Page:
Carrie Ann Inaba on Co-Hosting the '2019 Miss America Competition' in Age of Female Empowerment

Scott Fishman
Q&A Kelsey McNeal/ABC

With female empowerment and gender equality so prevalent, the 2019 Miss America Competition is evolving with the times. To help personify this “Miss America 2.0," not your typical beauty pageant presentation ABC and the Miss America Organization is bringing Carrie Ann Inaba to co-host with television personality Ross Mathews.

The choreographer, host, dancer and regular Dancing with the Stars judge brings a resume diverse enough to make her perfect for the job. She has been blazing a trail all her own dating back to the days performing as one of the first Asian Americans to perform contemporary dance on national television as a Fly Girl on In Living Color. In the past, Inaba even helped with choreography on Miss America.

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Let us know what you think of the decision in our poll.

This year’s milestone competition will feature 51 women from around the world taking the stage in hopes of proving worthy of the scholarship and crown reigning Miss America 2019. Inaba and Mathews will bring their unique blend of commentary and overall updates throughout the evening backstage, arena floor and skybox position of the historic Jim Whelan Boardwalk Hall in Atlantic City.

Before the showtime, Inaba takes time between preparation and meetings to talk all things Miss America. A night where she will leave the judging paddles at home.

How do you think the competitiveness of the dance world compares to the pageant world?

Carrie Ann Inaba: Both worlds are very competitive – the dance world and the beauty pageant world. But both worlds are also highly supportive of each other. A comradery is born between those who work side by side like this, working towards a dream in competition with each other. That’s one of the most beautiful things about these competitions...you go through something together... and a unique bond of a shared experience is born.

You’ve been a trailblazer in many ways for Dancing with the Stars on the judging panel. What does hosting Miss America mean to you, especially during this age of female empowerment?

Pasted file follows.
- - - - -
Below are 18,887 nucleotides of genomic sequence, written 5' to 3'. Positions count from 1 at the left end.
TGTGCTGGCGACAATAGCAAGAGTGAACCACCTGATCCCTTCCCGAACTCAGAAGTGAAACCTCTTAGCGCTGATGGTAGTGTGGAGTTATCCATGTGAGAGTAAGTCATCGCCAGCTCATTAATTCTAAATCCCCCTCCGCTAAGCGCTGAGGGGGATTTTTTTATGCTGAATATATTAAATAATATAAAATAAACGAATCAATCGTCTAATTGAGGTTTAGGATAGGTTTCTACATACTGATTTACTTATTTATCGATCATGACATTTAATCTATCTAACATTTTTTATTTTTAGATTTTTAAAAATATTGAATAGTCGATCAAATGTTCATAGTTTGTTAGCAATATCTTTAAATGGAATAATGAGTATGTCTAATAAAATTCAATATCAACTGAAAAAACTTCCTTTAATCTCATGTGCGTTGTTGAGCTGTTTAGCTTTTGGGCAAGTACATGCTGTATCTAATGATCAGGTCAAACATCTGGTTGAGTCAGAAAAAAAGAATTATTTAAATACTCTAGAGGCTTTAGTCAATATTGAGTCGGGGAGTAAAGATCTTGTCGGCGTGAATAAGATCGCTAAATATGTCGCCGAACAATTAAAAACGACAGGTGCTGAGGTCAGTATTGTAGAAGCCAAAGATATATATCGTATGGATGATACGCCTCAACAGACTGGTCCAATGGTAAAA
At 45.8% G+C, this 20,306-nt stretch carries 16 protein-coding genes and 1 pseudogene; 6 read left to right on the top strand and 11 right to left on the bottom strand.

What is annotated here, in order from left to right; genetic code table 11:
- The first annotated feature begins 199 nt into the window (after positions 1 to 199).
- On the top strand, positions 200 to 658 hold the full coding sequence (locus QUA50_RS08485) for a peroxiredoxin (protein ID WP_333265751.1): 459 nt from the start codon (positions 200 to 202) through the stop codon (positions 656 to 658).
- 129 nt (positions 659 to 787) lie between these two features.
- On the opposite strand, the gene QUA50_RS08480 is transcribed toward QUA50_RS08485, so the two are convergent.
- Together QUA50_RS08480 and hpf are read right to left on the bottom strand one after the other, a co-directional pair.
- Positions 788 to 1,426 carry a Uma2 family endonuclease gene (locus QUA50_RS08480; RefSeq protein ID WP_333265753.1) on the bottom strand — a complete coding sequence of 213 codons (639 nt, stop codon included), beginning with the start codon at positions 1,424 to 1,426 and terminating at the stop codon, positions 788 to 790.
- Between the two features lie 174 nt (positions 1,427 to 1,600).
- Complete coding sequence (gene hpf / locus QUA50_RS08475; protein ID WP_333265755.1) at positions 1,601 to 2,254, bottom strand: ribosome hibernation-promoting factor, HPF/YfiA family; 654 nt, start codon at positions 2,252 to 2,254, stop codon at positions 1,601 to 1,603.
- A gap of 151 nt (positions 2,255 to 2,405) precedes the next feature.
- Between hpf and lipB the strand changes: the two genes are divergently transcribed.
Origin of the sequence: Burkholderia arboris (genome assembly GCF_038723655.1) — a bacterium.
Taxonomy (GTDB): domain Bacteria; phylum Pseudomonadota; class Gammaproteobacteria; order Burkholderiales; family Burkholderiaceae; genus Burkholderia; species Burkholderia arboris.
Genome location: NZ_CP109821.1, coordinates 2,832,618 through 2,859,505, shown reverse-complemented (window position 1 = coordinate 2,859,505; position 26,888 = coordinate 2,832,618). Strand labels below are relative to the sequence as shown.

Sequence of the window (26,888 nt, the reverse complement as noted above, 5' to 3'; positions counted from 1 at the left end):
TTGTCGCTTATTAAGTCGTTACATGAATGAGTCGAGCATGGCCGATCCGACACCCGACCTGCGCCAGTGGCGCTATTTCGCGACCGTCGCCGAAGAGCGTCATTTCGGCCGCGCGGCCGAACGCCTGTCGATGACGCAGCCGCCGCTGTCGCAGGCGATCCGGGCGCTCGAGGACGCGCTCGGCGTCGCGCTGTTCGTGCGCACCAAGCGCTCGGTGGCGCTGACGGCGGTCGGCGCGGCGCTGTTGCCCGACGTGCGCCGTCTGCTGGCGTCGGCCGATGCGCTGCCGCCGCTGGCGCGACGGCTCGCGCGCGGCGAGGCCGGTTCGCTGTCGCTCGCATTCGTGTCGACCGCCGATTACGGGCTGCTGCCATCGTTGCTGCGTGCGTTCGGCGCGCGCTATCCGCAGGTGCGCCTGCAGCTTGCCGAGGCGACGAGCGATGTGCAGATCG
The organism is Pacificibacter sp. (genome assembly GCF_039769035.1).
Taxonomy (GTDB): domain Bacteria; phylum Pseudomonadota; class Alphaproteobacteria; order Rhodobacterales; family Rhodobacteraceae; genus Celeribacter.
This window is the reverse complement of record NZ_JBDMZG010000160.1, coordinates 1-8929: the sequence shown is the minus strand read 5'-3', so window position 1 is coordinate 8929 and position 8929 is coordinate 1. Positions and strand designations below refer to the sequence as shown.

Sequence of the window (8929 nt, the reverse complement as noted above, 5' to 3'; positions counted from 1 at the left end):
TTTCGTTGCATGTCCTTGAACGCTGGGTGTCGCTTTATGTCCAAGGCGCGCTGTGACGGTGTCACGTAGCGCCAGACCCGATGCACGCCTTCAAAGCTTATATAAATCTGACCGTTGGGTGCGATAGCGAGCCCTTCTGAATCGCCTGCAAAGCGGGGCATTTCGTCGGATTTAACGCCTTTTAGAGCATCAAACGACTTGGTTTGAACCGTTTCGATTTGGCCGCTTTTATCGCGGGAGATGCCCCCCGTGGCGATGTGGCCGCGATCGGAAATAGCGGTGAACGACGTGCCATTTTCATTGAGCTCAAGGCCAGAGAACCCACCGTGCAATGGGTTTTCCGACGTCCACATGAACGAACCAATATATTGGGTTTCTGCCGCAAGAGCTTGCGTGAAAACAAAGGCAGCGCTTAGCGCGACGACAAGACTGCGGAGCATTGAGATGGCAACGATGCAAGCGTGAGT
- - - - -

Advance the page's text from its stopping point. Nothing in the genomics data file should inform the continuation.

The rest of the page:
I’m honored to be hosting this year, especially in the day and age of women empowerment. To be part of an organization that celebrates diversity and the strength of women in so many ways is incredible.

(ABC/Eric McCandless)

What has preparing for the show been like? How does it compare to anything you’ve worked on in the past?

It’s always a bit nerve wracking to do something new.  But at the same time, I’m a dancer and choreographer and it feels like going back to my roots, in fact it truly is going back, because my first assistant choreography job was at Miss America. It’s thrilling to be going back in a whole new capacity. Also, I think I am just as excited as the women competing to bring this new version of the show to everyone.

You’re going to be joined by Ross Mathews. How much have you talked before the show? How do you think you two will click on stage?

I love Ross Matthews. We haven’t talked yet. But I know we are going to have a great time.

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The new season of the reality competition show begins on Sept. 24.

This year has been billed as “Miss America 2.0.” Branding itself more competition and less pageant. No more swimsuit competition. What are your thoughts on the changes and being a part of this new era?

I fully support the changes.  And I am excited for everyone to experience the new version of the competition. It’s very exciting and all the changes reflect the way the world is evolving. Women do want to be seen for more than just their beauty.  And this competition showcases women in a very progressive way.

When I was a little girl, I never would have thought I would be up on that stage hosting that show but look at how far we’ve come – that there is an Asian American woman hosting the show! It says a lot about the organization’s commitment to “walk the walk” and evolve the show into something that truly reflects today’s world.

The 2019 Miss America Competition, Sunday, Sept. 9, 9/8c, ABC

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